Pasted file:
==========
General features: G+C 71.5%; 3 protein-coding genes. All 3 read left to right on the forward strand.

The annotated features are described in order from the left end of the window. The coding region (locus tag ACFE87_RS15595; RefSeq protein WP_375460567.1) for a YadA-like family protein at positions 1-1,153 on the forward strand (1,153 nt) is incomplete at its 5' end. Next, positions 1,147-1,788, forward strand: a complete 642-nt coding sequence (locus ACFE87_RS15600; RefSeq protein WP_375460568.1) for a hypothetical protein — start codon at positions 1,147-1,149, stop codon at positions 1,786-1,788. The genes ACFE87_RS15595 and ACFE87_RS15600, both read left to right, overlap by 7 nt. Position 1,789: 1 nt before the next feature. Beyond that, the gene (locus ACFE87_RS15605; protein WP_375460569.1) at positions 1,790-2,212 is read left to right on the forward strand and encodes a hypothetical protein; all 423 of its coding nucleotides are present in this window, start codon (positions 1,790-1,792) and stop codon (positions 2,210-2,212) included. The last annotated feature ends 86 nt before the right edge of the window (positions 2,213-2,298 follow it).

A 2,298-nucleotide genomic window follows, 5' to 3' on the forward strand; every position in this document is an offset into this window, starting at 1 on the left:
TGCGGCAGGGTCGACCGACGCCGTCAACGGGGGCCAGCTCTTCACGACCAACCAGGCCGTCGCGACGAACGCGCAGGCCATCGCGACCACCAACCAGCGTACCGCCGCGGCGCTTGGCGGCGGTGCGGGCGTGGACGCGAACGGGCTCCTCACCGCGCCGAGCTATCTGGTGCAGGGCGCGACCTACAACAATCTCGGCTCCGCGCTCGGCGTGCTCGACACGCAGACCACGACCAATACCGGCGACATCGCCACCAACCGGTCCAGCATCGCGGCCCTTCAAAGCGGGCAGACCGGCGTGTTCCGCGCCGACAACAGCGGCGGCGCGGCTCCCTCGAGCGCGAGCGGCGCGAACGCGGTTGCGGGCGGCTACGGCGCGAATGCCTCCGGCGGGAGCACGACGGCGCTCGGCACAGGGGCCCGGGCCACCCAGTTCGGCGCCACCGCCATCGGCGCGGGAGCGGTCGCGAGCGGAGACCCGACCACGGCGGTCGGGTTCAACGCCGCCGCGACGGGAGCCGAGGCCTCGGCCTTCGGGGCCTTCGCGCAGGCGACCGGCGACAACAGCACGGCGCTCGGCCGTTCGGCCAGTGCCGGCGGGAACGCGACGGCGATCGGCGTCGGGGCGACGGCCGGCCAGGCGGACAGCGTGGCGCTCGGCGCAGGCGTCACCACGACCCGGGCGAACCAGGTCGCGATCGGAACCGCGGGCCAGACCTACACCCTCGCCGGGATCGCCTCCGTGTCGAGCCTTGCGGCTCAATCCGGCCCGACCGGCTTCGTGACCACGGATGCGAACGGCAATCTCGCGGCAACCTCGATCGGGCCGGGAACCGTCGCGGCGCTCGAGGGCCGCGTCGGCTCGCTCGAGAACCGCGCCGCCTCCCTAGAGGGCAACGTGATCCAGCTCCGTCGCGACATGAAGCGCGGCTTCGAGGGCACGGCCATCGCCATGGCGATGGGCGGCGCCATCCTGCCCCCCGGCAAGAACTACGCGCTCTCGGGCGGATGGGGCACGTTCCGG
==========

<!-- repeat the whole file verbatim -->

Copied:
General features: G+C 71.5%; 3 protein-coding genes. All 3 read left to right on the forward strand.

The annotated features are described in order from the left end of the window. The coding region (locus tag ACFE87_RS15595; RefSeq protein WP_375460567.1) for a YadA-like family protein at positions 1-1,153 on the forward strand (1,153 nt) is incomplete at its 5' end. Next, positions 1,147-1,788, forward strand: a complete 642-nt coding sequence (locus ACFE87_RS15600; RefSeq protein WP_375460568.1) for a hypothetical protein — start codon at positions 1,147-1,149, stop codon at positions 1,786-1,788. The genes ACFE87_RS15595 and ACFE87_RS15600, both read left to right, overlap by 7 nt. Position 1,789: 1 nt before the next feature. Beyond that, the gene (locus ACFE87_RS15605; protein WP_375460569.1) at positions 1,790-2,212 is read left to right on the forward strand and encodes a hypothetical protein; all 423 of its coding nucleotides are present in this window, start codon (positions 1,790-1,792) and stop codon (positions 2,210-2,212) included. The last annotated feature ends 86 nt before the right edge of the window (positions 2,213-2,298 follow it).

A 2,298-nucleotide genomic window follows, 5' to 3' on the forward strand; every position in this document is an offset into this window, starting at 1 on the left:
TGCGGCAGGGTCGACCGACGCCGTCAACGGGGGCCAGCTCTTCACGACCAACCAGGCCGTCGCGACGAACGCGCAGGCCATCGCGACCACCAACCAGCGTACCGCCGCGGCGCTTGGCGGCGGTGCGGGCGTGGACGCGAACGGGCTCCTCACCGCGCCGAGCTATCTGGTGCAGGGCGCGACCTACAACAATCTCGGCTCCGCGCTCGGCGTGCTCGACACGCAGACCACGACCAATACCGGCGACATCGCCACCAACCGGTCCAGCATCGCGGCCCTTCAAAGCGGGCAGACCGGCGTGTTCCGCGCCGACAACAGCGGCGGCGCGGCTCCCTCGAGCGCGAGCGGCGCGAACGCGGTTGCGGGCGGCTACGGCGCGAATGCCTCCGGCGGGAGCACGACGGCGCTCGGCACAGGGGCCCGGGCCACCCAGTTCGGCGCCACCGCCATCGGCGCGGGAGCGGTCGCGAGCGGAGACCCGACCACGGCGGTCGGGTTCAACGCCGCCGCGACGGGAGCCGAGGCCTCGGCCTTCGGGGCCTTCGCGCAGGCGACCGGCGACAACAGCACGGCGCTCGGCCGTTCGGCCAGTGCCGGCGGGAACGCGACGGCGATCGGCGTCGGGGCGACGGCCGGCCAGGCGGACAGCGTGGCGCTCGGCGCAGGCGTCACCACGACCCGGGCGAACCAGGTCGCGATCGGAACCGCGGGCCAGACCTACACCCTCGCCGGGATCGCCTCCGTGTCGAGCCTTGCGGCTCAATCCGGCCCGACCGGCTTCGTGACCACGGATGCGAACGGCAATCTCGCGGCAACCTCGATCGGGCCGGGAACCGTCGCGGCGCTCGAGGGCCGCGTCGGCTCGCTCGAGAACCGCGCCGCCTCCCTAGAGGGCAACGTGATCCAGCTCCGTCGCGACATGAAGCGCGGCTTCGAGGGCACGGCCATCGCCATGGCGATGGGCGGCGCCATCCTGCCCCCCGGCAAGAACTACGCGCTCTCGGGCGGATGGGGCACGTTCCGG